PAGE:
During this month it becomes necessary to use up everything that has been in the freezer up to now. This results in some truly interesting meals being produced. I've dubbed these meals "freezer surprise." Mostly these meals are perfectly edible if not terribly inspired, and they all do just fine if you pour on the ketchup or a load of brisket sauce.
Slices of potato kugel, baked in the oven and topped with ground turkey meat sauteed with pearl onions, green beans and the last of the frozen zucchini--see the reference to ketchup. The small remnants of pasta still left in five containers, broken to uniform size with a meat mallet, cooked and topped by finely chopped turkey hot dogs mixed with ground chicken, the remnants of what is left in the jar of garlic and some additional frozen zucchini that miraculously surfaced again--see the reference to brisket sauce.
What to do if what you find in the freezer is not enough to serve all the people you need to serve? Never fear. Cut into tiny bite-sized pieces, stick tooth picks into each piece, put some sauce in a small bowl for dipping, place on a tray and tell your family these are hors d'oeuvres. Complaining miraculously stops if you call them hors d'oeuvres. Cut up that cucumber you just found in the back of the fridge into chunks and add for variety. Same goes for those 6 baby carrots hiding in the veggie bin. If you really want to get exotic, put a tooth pick into some grapes and place on the tray.
Eggs and egg substitute are your best friends during this time. Whisk some spices into the egg substitute, dump in all the left over odds and ends of veggies from the freezer and from the veggie bin and bake for about 45 minutes. If you really want to get fancy, chop up the left over anything from shabbos and stir it into the mixture. (I do offer this warning--chopped gefilte fish and cauliflower in eggs is not a grouping made in heaven. Not even the sauce could save this one.) When questioned as to what you are serving, do not under any circumstances call the dish quiche. There seems to be a male gender problem with quiche. I have found that calling it "Xan yin Ma" in the Cantonese style seems to stop the conversation. Sprinkle with chow mein noodles if you still have any and you lend authenticity to the dish.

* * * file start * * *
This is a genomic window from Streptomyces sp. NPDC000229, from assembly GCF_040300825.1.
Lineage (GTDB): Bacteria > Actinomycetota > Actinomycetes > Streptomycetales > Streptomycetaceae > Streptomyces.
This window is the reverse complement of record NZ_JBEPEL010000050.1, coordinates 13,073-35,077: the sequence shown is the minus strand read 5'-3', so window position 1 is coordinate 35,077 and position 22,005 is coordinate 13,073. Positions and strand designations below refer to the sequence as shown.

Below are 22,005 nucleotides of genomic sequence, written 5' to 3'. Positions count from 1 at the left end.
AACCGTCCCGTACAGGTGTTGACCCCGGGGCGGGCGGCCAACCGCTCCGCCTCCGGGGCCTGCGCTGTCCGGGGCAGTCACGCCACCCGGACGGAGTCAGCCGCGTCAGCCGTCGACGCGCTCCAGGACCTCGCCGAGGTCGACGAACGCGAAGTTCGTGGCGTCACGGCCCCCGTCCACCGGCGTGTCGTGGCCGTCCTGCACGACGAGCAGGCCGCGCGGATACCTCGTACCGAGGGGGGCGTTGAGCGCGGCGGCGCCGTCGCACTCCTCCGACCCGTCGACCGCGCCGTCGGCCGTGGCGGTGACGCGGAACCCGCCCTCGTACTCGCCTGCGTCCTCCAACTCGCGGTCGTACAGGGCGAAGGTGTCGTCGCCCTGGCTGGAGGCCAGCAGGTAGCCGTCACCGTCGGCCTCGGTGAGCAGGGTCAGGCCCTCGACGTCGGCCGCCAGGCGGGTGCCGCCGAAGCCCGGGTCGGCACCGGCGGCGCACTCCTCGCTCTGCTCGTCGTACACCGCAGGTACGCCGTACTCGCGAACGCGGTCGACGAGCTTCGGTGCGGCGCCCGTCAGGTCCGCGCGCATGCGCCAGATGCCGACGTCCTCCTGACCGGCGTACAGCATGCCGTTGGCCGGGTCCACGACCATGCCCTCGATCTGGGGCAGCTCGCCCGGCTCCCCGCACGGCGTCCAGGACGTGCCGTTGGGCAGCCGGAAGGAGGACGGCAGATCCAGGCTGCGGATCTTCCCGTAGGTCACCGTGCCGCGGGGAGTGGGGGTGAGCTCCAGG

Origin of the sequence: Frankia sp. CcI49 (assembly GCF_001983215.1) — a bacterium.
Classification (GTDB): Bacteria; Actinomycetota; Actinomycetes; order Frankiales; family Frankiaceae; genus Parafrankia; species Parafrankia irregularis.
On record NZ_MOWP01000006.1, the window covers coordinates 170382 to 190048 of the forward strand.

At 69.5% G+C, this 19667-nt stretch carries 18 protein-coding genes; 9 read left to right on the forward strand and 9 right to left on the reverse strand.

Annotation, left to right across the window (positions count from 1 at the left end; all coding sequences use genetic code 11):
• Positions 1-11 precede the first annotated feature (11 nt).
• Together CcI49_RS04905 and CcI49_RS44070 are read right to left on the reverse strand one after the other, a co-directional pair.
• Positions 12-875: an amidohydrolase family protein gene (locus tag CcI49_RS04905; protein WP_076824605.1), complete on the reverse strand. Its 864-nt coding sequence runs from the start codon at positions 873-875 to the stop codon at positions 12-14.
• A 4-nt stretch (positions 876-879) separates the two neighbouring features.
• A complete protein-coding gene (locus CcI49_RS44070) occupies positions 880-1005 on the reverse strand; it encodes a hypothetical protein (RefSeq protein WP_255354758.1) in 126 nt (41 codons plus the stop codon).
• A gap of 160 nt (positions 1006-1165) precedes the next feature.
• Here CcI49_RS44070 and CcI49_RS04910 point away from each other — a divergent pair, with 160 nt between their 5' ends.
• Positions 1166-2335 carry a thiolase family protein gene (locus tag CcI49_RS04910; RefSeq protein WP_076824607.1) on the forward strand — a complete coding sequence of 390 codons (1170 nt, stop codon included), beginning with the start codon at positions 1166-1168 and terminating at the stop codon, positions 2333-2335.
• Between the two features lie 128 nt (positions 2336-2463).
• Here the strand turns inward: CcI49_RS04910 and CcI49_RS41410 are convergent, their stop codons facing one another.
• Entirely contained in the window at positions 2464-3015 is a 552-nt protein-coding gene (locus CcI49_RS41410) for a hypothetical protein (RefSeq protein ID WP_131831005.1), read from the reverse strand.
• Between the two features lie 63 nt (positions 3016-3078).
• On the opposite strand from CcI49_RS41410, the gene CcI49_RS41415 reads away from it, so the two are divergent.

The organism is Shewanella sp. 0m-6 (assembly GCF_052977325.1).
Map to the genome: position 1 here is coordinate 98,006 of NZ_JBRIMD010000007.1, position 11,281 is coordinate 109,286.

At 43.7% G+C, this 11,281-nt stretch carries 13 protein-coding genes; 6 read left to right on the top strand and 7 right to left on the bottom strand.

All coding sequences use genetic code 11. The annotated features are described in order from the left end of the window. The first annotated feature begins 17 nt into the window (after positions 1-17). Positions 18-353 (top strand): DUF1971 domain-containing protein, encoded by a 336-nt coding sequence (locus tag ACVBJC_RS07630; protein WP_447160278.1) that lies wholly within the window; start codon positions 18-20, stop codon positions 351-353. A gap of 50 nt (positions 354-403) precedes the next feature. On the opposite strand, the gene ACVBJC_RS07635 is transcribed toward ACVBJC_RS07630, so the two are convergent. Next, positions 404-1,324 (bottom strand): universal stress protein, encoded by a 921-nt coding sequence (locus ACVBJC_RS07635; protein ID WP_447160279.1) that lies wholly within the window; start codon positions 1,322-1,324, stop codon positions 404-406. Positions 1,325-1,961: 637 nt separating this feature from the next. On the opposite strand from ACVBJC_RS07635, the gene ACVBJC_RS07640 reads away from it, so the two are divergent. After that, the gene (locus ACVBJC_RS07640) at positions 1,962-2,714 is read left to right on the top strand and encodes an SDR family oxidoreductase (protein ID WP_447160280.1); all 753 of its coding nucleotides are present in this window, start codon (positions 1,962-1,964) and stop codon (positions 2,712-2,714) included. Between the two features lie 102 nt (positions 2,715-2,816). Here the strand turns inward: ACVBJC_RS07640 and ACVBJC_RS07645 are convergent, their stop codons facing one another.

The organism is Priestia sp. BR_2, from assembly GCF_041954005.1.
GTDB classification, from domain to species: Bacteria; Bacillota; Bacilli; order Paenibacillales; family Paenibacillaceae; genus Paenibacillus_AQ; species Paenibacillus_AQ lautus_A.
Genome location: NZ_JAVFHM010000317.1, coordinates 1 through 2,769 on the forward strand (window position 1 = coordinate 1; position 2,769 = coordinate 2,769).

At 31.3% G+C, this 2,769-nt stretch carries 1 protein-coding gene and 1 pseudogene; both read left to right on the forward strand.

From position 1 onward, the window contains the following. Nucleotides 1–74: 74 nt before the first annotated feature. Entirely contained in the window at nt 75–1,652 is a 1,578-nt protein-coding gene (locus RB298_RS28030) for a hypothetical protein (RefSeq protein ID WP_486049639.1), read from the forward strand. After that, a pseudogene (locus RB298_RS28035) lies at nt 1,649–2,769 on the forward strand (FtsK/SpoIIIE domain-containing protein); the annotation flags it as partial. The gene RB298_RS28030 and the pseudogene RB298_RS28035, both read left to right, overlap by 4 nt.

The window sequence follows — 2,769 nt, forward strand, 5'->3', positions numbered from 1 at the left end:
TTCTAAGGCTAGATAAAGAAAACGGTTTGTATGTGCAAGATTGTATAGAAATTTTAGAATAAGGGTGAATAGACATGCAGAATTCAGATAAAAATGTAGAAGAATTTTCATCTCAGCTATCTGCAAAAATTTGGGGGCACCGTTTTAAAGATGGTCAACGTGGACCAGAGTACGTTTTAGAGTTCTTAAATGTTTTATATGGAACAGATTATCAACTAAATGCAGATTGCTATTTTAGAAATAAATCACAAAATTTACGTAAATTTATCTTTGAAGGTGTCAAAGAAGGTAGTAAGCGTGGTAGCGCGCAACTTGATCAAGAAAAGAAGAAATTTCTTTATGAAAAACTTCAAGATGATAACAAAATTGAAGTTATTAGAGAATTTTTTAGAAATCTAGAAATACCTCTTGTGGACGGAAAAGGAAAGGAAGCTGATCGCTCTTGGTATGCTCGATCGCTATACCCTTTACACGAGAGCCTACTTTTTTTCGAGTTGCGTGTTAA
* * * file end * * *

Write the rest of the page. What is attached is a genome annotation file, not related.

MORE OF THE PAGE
It's been my experience that the less you can tell what the dish is made out of the more chance that someone will eat it; therefore, chop, mince and grind everything. And until you've eaten chicken chow mein soup you haven't truly lived. Also, anything that has been chopped and ground can be mixed with cooked pasta and baked with sauce. The only thing necessary is to give the dish either a French or an Italian name. People will accept a lot of funny cooking if they think it is a foreign dish.
I will tell you one truly marvelous result of cooking freezer surprise three nights in a row. You just might get a phone call from your husband or your children in which they tell you that they know how hard you have been working to make Pesach and that they absolutely do not want you to have to add in cooking another weekday meal and they are at the pizza shop and did you want pizza or falafel or maybe some baked ziti? Or maybe you'd like some nice BBQ chicken from the local takeout store?
Just a little note, not so tongue in cheek: these kinds of meals are one of the best reasons for keeping a list of what you have in the freezer and using it up regularly. It avoids those "buried treasures" that surface pre-Pesach.
I actually think I have some strawberry ices from last Pesach in the back of my freezer. I'm scared to look back there.
Great recipe ideas - I think?!
And no fair posting five times in one day! (Or is it 6? I'm having difficulty keeping up...)
My boys used to call my freezer the Evil Empire before Pesach. I once served them hot dogs on hamburger buns with sweet lokshen kugel as a side dish. I'd run out of mustard already and wasn't going to open one that close to Pesach. My little one asked for the yellow stuff, so I took out what was left of a jar of apricot jam. He loved it! His wife cannot understand how anyone can put jam on hotdogs. It's one of those pre-pesach stories that make up our family tradition.
I tackled my freezer yesterday and it fought back. Amazing the stuff that lives in there that I don't even remember buying. Thank God for Pesach otherwise I would never go near that shelf on the top in the back.
I'm surprised at you ProfK. Thsi posting makes an excellent argument for why people should not buy a large freezer. Far fewer surprises that come out of the little freezer that comes with the fridge. What you call freezer surprise my mother used to call If you don't like it so don't eat meals.
I'm guessing you do NOT sale chometz? The Rabbi of our kehillah has no problem with selling chometz. Since we do so, the full size freezer is the perfect place to keep such. When I'm ready to clean the freezer upstairs that is part of the refrigerator, I just need some little hands to start transporting.
We do sell chometz. I need the room in the big freezer to empty anything from the upstairs and downstairs refrigerator freezers into. Those two freezers I make Pesachdik. So actually I'm cleaning out three freezers for Pesach--lots of strange meals possible.
I think my mom must be related to Allen's mom. That last week before Pesach her attitude is sort of Eat? fine. Don't eat? also fine. She doesn't get in the least upset then if one of us eats cold pizza for breakfast or cereal for dinner.
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